Dame Lynne Brindley to be awarded honorary doctorate at the School’s 2012 graduation ceremony

Tuesday 31 July 2012

The School of Advanced Study, University of London is pleased to announce that Dame Lynne Brindley, DBE will be awarded the degree of Doctor of Literature honoris causa at its graduation ceremony on Saturday 15 December 2012.

This honour recognises a lifetime of achievement in the support of world-class research by Dame Lynne Brindley. As Chief Executive of the British Library, she led a major strategic development and modernisation programme to ensure that the Library remains relevant, innovative and accessible in the 21st century. Lynne Brindley came to the British Library from the University of Leeds where she was Pro-Vice-Chancellor and University Librarian. Previously she was a senior consultant with KPMG and has held leadership positions in information technology and knowledge management at Aston University and at the London School of Economics.

Dame Lynne is a council member of the Arts & Humanities Research Council (AHRC) and is on the board of the Creative Industries Knowledge Transfer Network. She chaired the national Online Learning Taskforce set up by HEFCE and was a member of the UK’s Strategic Advisory Board for Intellectual Property (SABIP). She is a member of the Council of City University and on the Court of the Goldsmiths’’ Company. She is active in high level international, European and national bodies concerned with media and information society initiatives, digital infrastructure and libraries, and cultural and public sector leadership. Lynne Brindley was appointed a Dame Commander of the Order of the British Empire in the New Year Honours List 2008.

Professor Roger Kain CBE FBA, Dean and Chief Executive of the School of Advanced Study, said “I am delighted that the School is honoring Dame Lynne Brindley’s distinguished career. Under her leadership, the British Library has become a key player in building the UK’s digital research environment. Her achievements in the support of world-class research and innovation are second to none, and are that which makes conferring the honorary degree at the SAS graduation ceremony particularly appropriate, given the School’s national mission to promote and support research in the humanities and social sciences.”

Dame Lynne Brindley said: “I have a long association with the University of London and have a particular interest in and support for humanities and scholarship, and in digital research, so it will be an honour to receive this award from the School of Advanced Study in December.”

Notes for editors:
1. For further information please contact Dee Burn at the School of Advanced Study, University of London at dee.burn@sas.ac.uk or 020 7862 8670 or 07808 102 735 (mobile).

2. The School of Advanced Study at the University of London is the UK’s national centre for the promotion and facilitation of research in the humanities and social sciences. The School brings together 10 prestigious research institutes to offer academic opportunities, facilities and stimulation across a wide range of subject areas for the benefit of the national and international scholarly community. The member institutes of the School are the Institutes of Advanced Legal Studies, Classical Studies, Commonwealth Studies, English Studies, Germanic & Romance Studies, Historical Research, Musical Research, Philosophy, Study of the Americas, and the Warburg Institute. The School also hosts a cross-disciplinary centre, the Human Rights Consortium, dedicated to the facilitation, promotion and dissemination of academic and policy work on human rights.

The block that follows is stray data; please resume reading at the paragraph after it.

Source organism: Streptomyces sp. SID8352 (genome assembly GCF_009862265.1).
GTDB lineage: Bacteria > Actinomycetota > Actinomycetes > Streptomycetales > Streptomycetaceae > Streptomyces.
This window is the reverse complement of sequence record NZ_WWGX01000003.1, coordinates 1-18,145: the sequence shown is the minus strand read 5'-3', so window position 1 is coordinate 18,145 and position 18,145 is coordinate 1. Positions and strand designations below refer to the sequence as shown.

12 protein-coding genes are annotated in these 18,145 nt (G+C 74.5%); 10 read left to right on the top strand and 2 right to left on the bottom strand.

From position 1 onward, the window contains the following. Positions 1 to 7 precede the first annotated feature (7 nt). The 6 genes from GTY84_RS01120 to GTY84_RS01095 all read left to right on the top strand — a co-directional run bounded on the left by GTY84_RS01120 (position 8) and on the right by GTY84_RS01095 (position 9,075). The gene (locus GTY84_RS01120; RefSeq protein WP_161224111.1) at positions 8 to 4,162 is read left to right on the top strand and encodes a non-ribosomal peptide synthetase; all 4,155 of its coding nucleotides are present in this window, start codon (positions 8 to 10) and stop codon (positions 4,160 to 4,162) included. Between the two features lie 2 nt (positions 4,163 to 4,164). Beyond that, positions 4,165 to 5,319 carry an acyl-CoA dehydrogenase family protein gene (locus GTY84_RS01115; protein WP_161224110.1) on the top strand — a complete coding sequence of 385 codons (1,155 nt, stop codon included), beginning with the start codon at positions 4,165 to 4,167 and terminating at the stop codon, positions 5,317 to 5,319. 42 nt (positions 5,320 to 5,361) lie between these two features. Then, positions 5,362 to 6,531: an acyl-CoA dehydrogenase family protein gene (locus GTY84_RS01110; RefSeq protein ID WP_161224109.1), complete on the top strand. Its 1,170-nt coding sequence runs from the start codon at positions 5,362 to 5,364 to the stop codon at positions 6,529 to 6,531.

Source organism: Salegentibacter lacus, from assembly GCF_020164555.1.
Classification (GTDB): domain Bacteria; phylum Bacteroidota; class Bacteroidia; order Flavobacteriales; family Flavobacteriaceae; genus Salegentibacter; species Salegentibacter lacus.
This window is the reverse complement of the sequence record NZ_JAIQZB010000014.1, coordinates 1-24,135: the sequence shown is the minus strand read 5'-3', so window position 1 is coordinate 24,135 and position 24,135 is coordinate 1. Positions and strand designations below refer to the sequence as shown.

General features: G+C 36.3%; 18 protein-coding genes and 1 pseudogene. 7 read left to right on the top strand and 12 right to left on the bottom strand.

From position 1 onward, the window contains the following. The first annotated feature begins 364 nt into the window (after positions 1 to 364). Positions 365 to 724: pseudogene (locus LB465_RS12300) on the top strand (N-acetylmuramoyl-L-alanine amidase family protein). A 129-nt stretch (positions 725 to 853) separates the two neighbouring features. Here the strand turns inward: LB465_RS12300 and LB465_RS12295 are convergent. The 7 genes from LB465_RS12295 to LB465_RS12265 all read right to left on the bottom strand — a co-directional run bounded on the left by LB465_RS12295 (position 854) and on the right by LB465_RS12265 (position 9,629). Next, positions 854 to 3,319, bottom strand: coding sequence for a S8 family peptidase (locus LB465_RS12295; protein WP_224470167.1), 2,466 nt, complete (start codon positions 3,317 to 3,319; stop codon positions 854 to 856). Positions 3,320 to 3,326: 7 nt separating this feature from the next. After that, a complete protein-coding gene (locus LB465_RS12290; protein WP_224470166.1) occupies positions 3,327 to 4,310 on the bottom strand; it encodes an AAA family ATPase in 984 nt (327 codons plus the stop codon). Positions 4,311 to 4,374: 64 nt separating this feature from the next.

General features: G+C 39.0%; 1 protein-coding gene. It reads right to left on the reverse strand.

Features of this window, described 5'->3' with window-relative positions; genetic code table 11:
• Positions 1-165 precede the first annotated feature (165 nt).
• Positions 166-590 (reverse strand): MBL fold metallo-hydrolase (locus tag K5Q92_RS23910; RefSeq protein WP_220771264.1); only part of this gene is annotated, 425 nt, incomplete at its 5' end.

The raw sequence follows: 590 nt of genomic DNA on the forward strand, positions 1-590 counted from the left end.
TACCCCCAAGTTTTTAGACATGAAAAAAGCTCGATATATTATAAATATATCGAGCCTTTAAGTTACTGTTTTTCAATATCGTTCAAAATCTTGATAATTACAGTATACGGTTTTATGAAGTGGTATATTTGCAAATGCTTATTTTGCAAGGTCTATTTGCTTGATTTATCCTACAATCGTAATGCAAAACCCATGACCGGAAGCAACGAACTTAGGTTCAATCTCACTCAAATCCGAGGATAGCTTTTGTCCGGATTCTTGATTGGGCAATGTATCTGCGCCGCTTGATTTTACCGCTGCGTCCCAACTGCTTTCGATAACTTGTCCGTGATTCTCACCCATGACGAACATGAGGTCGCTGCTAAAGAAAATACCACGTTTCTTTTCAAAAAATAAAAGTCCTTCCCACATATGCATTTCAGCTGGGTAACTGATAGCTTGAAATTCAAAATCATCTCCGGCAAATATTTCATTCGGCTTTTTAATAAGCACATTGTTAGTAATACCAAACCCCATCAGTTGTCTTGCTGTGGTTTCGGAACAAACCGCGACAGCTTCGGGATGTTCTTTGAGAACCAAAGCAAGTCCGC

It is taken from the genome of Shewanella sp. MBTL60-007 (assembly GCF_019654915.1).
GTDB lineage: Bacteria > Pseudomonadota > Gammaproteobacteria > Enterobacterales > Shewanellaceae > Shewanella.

www.sas.ac.uk

3. Dame Lynne Brindley has been the Chief Executive of the British Library since July 2000. She has led a major strategic development and modernisation programme to ensure that the British Library remains relevant, innovative and accessible in the 21st century. Dame Brindley came to the British Library from the University of Leeds where she was Pro-Vice-Chancellor. Previously she was a senior consultant with KPMG and has held leadership positions in information technology and knowledge management at Aston University and at the London School of Economics. She is a council member of the Arts & Humanities Research Council (AHRC) and is on the board of the Creative Industries Knowledge Transfer Network. Dame Brindley chaired the national Online Learning Taskforce set up by HEFCE and was a member of the UK’s Strategic Advisory Board for Intellectual Property (SABIP). She is a member of the Council of City University and on the Court of the Goldmsiths’ Company. She is active in high level international, European and national bodies concerned with media and information society initiatives, digital infrastructure and libraries, and cultural and public sector leadership. She was appointed a Dame Commander of the Order of the British Empire in the New Year Honours List 2008.
www.bl.uk/aboutus/governance/blboard/memberslist/lbrindley/

4. The British Library is the national library of the United Kingdom and one of the world's greatest research libraries. It provides world class information services to the academic, business, research and scientific communities and offers unparalleled access to the world's largest and most comprehensive research collection. The Library's collection has developed over 250 years and exceeds 150 million separate items representing every age of written civilisation and includes books, journals, manuscripts, maps, stamps, music, patents, photographs, newspapers and sound recordings in all written and spoken languages. Up to 10 million people visit the British Library website - www.bl.uk  - every year where they can view up to 4 million digitised collection items and over 40 million pages.